Many Senators also expressed reservation toward the Governor's proposal to put laptop computers on the desks of high schools' core subject classrooms. Senators were concerned that laptops can be easily damaged or stolen and that having units with email and gaming capabilities continually on desktops could distract students during instructional time. Zahorchak said many such concerns can be addressed through classroom management and that research shows positive academic benefits from integrating technology into instruction in this manner. The administration plans to expand the $20 million proposed for this initiative in FY 2006-07 over the next few years to provide laptops to all schools that choose to participate in the voluntary program. Senators also expressed concern over costs to maintain and upgrade this technology. The Secretary said most districts already include technology upgrades in their budgets and that those who choose to participate know up front that they will need to figure in maintenance costs.
Finally, Senators criticized the Governor's elimination of funding for the "Science in Motion" program. Sen. Mary Jo White said the Governor's proposed Science It's Elementary program would benefit less schools at a higher cost than Science in Motion, which provides traveling science outreach programs through school district and higher education partnerships. Zahorchak responded that the Governor's proposal to provide grants for up to 150 schools to improve elementary science teaching is based on a program proven to increase student achievement. The Secretary also said, historically, funding for Science in Motion is added by legislators at the end of the budget process and that districts can choose to use block grant dollars to support Science in Motion programs. White recommended that PDE evaluate the academic benefits of Science in Motion.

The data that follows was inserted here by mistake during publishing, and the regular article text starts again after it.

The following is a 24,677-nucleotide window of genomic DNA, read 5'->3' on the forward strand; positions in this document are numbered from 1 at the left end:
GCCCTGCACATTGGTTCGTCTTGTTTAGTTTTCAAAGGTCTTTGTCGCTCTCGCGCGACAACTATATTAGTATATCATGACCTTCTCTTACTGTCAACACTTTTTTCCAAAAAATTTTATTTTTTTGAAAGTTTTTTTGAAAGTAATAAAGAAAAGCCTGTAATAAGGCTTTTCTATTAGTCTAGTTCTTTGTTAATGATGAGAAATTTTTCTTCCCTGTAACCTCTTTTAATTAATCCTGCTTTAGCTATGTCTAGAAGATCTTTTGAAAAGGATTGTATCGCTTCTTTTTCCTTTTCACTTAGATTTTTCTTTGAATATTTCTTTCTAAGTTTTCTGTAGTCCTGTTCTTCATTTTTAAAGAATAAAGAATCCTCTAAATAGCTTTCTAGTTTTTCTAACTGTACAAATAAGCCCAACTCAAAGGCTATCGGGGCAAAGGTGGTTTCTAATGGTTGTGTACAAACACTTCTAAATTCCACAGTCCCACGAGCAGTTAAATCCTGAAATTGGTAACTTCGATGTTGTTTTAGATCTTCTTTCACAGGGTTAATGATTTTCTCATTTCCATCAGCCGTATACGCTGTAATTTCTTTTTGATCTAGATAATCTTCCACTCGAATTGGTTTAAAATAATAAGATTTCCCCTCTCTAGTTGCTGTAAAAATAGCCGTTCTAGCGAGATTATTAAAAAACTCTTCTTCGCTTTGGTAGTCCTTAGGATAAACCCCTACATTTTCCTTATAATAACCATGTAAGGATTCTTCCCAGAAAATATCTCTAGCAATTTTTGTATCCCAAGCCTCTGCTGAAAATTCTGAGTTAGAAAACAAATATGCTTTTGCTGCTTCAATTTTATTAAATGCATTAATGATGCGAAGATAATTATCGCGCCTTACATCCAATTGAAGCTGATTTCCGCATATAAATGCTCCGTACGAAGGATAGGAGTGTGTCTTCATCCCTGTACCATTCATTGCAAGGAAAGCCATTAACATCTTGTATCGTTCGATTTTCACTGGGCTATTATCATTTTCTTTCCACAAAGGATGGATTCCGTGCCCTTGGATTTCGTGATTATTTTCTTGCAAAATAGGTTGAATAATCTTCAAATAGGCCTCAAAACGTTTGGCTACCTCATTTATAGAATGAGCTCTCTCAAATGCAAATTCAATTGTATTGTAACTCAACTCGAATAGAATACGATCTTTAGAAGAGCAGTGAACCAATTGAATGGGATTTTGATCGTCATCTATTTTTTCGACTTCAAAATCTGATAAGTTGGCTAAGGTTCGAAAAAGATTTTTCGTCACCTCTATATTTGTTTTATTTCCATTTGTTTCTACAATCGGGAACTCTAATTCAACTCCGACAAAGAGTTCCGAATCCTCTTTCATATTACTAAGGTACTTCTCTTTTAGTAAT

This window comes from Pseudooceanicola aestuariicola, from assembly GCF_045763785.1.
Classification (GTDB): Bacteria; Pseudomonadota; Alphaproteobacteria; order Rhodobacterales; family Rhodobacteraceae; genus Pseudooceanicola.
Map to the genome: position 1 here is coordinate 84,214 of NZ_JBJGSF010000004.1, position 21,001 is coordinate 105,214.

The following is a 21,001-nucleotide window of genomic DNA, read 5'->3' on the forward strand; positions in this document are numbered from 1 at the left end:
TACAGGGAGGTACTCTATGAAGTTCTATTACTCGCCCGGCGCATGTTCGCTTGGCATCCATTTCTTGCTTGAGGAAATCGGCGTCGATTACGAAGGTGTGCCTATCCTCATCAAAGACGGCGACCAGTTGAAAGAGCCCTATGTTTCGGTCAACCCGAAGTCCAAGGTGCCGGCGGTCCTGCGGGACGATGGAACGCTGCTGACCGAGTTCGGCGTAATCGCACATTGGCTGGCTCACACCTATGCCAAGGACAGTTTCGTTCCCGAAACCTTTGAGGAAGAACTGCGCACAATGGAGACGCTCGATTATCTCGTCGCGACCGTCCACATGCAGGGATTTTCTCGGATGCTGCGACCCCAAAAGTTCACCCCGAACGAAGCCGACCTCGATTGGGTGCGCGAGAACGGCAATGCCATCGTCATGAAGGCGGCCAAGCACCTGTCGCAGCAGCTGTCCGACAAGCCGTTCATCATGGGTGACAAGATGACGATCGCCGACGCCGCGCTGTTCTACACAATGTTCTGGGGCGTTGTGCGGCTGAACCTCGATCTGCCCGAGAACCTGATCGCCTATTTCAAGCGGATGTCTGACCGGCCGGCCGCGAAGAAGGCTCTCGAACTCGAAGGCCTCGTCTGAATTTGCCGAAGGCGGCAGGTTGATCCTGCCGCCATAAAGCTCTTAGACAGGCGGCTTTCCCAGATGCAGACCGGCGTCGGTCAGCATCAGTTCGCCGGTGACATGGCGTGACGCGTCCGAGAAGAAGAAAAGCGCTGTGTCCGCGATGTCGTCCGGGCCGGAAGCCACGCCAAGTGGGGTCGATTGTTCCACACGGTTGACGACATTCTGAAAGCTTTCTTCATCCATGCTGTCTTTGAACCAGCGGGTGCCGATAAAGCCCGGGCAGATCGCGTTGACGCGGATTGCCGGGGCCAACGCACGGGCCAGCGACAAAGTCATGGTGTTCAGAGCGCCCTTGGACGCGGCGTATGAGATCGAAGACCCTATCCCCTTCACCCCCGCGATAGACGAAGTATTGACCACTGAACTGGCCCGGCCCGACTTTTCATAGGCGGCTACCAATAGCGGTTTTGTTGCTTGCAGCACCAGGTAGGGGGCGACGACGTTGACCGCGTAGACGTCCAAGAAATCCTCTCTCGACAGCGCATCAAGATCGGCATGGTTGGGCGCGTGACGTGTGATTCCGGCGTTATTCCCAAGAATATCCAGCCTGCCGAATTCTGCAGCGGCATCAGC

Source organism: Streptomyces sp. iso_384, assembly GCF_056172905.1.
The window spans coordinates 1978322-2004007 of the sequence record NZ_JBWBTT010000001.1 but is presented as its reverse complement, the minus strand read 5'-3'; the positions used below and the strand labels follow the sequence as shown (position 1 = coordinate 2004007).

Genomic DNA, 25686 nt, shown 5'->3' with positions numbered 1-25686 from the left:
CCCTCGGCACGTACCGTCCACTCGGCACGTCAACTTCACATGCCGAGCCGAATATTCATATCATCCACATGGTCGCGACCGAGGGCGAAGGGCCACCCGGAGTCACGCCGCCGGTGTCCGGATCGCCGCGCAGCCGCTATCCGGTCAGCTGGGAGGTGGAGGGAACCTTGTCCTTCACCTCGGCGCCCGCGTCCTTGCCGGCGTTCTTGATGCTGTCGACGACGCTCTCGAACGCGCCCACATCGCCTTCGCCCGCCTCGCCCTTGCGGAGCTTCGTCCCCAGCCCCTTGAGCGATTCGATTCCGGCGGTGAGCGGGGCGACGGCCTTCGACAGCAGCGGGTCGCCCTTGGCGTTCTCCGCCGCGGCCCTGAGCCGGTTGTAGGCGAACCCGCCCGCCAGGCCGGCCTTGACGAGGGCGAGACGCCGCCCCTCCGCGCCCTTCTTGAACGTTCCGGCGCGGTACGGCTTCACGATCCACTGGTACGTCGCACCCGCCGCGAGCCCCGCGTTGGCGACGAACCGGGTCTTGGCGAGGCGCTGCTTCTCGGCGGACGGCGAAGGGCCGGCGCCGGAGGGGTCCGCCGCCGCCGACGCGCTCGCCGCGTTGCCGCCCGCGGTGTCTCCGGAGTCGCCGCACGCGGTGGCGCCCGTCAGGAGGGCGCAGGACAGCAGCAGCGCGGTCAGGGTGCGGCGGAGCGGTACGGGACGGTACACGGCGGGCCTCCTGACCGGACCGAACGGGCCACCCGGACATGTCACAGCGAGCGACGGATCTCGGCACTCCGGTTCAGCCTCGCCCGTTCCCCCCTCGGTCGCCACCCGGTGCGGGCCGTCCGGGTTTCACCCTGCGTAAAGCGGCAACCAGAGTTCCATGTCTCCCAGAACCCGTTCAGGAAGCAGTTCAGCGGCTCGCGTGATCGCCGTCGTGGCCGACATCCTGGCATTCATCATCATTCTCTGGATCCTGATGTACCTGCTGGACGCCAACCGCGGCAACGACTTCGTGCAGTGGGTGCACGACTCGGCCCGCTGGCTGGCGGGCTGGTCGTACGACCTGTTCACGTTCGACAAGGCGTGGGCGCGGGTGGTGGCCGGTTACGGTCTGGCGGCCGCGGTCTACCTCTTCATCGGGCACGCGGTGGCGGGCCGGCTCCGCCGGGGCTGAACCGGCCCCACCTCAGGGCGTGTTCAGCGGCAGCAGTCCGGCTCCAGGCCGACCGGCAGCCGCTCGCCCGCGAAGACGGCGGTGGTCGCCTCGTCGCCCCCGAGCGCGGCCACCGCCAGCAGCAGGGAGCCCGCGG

Other issues raised by Appropriations Committee members included revising the special education funding formula, making changes to cyber charter school funding, establishing a statewide healthcare plan for school employees, providing funding for distressed school districts, and expanding the educational improvement tax credit program.
Public School Employees' Retirement System (PSERS): PSERS requested Appropriations Committee members provide $40.255 million in administrative support for FY 2006-07, slightly less than the agency received last year. Board Chair Roger May also advised Appropriations Committee members of an impending spike in the employer contribution rate for school employees' retirement costs. May said the fund's strong investment returns have helped hold down the amount contributed annually by the state and local school districts, but warned that the low rate holiday is expected to end in 2013. The employer contribution rate is projected to increase from 5.46% in 2012 to 22.52% in 2013. Robust investment returns - like the 12.87% return earned by PSERS for the fiscal year ending June 30, 2005 -already have helped reduce the 2013 rate from an initially projected 28%, but there is no guarantee returns will stay strong to help keep contribution rates low.
Senators sought solutions to keep the employer contribution rate down, such as shifting from a defined benefits to a defined contributions plan. However, such a change would not alleviate the 2013 problem because it would apply only to future employees. Senators also suggested increasing the amount contributed by employees. Such a move would require a change in state law because the employee contribution rate is set by statute.
Information about the proposed FY 2006-07 state budget is available on EPLC's Education Policy Information Clearinghouse at www.eplc.org/clearinghouse_2006-2007budget.html.
Pennsylvania Education Policy Activity
All legislation from the Pennsylvania General Assembly, including bills cited in this Notebook, can be found at www.legis.state.pa.us/cfdocs/legis/home/session.cfm.